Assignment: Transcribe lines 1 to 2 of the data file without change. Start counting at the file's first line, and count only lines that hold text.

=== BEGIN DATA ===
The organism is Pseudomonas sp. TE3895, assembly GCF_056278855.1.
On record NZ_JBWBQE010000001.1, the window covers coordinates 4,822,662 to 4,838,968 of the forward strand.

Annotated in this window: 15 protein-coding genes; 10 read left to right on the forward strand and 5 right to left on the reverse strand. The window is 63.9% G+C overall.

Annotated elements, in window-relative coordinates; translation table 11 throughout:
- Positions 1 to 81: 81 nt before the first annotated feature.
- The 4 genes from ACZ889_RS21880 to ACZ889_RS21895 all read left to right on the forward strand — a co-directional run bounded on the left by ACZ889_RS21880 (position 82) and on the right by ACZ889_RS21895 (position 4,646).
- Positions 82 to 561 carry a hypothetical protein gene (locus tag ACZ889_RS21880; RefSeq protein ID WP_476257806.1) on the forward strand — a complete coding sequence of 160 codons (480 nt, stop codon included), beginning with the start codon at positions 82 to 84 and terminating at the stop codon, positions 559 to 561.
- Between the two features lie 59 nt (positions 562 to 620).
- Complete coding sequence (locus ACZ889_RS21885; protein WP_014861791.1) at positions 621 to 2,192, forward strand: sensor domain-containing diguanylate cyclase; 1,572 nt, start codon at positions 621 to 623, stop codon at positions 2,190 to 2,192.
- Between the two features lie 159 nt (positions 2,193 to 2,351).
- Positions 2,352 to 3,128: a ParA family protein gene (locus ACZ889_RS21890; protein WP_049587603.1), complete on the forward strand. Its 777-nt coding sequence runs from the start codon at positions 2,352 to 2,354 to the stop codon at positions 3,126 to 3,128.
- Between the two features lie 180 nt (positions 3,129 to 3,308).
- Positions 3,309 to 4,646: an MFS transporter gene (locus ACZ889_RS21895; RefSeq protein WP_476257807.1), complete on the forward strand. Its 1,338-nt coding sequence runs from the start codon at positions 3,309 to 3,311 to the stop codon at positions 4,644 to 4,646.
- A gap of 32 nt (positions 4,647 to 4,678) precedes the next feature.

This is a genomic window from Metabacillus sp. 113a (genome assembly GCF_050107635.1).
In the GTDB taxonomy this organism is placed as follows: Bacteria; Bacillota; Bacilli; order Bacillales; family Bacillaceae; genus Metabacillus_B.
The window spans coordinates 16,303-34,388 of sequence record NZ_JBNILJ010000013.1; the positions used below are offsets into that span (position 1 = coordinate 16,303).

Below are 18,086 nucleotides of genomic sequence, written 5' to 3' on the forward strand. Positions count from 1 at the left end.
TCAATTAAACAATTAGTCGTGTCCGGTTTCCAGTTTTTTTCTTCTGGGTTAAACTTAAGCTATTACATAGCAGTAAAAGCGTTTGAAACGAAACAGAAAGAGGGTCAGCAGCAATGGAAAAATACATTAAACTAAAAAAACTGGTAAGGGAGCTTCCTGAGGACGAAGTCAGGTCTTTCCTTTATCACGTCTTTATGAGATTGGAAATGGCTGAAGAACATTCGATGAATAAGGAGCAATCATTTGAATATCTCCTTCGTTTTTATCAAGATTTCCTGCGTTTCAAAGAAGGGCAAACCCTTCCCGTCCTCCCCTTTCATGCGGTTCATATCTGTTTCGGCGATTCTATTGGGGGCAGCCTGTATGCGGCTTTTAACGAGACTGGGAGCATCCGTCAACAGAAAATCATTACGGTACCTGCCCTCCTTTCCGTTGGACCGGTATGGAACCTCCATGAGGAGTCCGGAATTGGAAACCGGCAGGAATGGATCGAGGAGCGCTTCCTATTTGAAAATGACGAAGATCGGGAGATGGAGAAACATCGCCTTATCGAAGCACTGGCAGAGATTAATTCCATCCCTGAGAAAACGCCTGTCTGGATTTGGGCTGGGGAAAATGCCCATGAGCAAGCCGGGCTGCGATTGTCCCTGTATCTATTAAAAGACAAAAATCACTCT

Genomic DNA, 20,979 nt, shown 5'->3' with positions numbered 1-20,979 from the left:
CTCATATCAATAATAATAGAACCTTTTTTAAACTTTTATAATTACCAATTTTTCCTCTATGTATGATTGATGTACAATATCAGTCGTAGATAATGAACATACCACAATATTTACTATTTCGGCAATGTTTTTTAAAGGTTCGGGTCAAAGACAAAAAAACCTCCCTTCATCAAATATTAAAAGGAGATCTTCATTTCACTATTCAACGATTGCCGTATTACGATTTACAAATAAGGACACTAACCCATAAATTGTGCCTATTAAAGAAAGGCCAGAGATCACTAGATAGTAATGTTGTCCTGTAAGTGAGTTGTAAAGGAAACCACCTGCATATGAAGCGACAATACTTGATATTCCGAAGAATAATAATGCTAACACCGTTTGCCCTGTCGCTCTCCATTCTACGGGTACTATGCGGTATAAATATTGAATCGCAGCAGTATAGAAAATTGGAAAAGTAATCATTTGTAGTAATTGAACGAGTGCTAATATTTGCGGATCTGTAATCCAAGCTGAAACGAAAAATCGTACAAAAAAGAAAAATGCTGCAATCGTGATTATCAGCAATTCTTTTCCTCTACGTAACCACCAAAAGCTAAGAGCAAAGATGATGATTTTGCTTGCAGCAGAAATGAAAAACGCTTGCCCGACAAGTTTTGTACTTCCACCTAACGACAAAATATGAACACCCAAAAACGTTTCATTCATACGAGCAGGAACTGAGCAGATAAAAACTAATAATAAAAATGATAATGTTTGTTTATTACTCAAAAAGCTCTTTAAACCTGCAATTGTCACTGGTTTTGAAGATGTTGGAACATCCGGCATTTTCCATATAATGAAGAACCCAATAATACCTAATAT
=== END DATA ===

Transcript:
The organism is Pseudomonas sp. TE3895, assembly GCF_056278855.1.
On record NZ_JBWBQE010000001.1, the window covers coordinates 4,822,662 to 4,838,968 of the forward strand.